Bronco Spotlight: Tayla Hall
Design Release Engineer at General Motors
I'm an engineer over autonomous sensor cleaning technologies. All of the new autonomous vehicles have sensors and cameras to keep them working properly, but in adverse weather or if debris contaminates the camera, it can severely impact the use of the car. I work on researching and testing these new technologies to keep the aforementioned cameras and sensors clean to keep the world save one AV at a time.
The most rewarding part of my job is working for one of the largest automotive companies in the world. The diversity that I experience daily is refreshing, but the opportunity to grow and learn is even more exciting for me. The most challenging is probably the learning curve. I'm still pretty new, so adjusting to a new company and the automotive industry alone can be overwhelming. The acronyms and new system get me every day.
What activities, resources, or people helped you prepare for your career?
The National Society of Black Engineers chapter at Western really helped me get through college with my sanity but also allowed me to develop numerous career development skills like leadership, resume writing, the ability to think and solve problems quickly, outreach, working with diverse perspectives and backgrounds, and even more. I also got a network of amazing black professionals that helped me take my career and life skills to another level.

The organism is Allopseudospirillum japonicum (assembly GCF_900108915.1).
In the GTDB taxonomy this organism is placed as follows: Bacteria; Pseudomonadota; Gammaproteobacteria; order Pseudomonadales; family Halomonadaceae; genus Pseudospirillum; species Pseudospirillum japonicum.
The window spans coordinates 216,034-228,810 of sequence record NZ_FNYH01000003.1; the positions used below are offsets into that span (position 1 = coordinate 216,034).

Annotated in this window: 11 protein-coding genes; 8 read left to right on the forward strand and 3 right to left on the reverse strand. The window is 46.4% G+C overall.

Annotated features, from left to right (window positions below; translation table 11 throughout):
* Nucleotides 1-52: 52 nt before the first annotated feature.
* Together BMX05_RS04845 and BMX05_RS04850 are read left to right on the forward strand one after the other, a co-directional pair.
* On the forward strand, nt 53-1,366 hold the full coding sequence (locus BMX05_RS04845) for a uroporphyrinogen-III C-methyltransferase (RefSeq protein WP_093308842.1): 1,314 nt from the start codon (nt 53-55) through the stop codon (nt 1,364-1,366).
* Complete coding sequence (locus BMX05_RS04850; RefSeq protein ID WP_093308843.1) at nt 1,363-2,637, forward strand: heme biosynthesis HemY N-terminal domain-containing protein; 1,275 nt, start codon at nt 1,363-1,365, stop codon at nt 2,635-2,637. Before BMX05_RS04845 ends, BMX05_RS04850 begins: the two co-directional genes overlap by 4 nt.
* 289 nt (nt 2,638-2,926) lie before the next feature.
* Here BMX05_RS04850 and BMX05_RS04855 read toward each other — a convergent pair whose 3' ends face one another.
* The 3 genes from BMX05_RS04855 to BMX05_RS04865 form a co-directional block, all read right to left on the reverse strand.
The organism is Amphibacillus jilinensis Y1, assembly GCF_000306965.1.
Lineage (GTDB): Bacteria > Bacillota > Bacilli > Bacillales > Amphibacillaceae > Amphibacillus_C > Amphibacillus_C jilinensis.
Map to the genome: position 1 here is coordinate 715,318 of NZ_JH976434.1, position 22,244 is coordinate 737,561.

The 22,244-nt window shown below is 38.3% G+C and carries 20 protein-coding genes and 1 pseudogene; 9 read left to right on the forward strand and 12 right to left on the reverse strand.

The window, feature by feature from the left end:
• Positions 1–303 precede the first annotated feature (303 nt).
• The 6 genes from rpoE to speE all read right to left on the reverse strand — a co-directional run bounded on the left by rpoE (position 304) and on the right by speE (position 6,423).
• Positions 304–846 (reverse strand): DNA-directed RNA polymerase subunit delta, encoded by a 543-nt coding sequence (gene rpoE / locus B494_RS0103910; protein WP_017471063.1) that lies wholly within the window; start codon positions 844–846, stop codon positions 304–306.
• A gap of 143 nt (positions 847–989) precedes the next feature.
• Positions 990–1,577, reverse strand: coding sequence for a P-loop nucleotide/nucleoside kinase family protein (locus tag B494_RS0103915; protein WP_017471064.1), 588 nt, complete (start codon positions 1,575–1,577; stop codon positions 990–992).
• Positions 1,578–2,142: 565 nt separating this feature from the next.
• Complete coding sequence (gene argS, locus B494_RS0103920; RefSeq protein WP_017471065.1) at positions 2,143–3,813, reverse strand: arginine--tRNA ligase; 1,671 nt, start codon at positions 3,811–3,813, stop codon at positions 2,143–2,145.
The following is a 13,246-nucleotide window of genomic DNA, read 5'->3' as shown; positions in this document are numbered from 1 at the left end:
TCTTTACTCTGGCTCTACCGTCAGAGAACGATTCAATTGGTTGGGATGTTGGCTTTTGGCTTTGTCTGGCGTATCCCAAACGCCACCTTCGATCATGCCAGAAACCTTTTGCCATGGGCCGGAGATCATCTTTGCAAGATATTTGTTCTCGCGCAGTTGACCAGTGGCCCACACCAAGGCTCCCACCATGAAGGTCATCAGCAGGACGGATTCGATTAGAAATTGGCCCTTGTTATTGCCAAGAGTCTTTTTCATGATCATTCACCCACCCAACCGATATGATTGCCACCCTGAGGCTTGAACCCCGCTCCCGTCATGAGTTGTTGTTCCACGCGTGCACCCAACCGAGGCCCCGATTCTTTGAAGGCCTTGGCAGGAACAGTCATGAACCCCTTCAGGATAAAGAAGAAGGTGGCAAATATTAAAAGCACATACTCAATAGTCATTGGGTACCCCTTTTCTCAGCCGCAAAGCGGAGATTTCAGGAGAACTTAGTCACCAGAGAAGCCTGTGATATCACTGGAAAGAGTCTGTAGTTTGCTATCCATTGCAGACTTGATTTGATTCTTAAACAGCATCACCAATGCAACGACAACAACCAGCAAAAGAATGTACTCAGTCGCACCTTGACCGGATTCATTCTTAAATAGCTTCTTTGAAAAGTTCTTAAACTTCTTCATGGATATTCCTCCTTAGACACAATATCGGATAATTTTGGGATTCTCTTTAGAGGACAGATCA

What advice do you have for others pursuing a career similar to yours?
Don't quit. Accept challenges, accept defeats. Don't forget who you are and by that I mean don't let your confidence diminish because of how much you don't know YET. I feel like engineering is split between acting like you know what you're talking about and saying it with enough confidence that the rest of the room believes you and actually digging deep to ask enough questions regardless of how stupid you think the question is to fully understand the problem that you have at hand to come up with the most effective solution.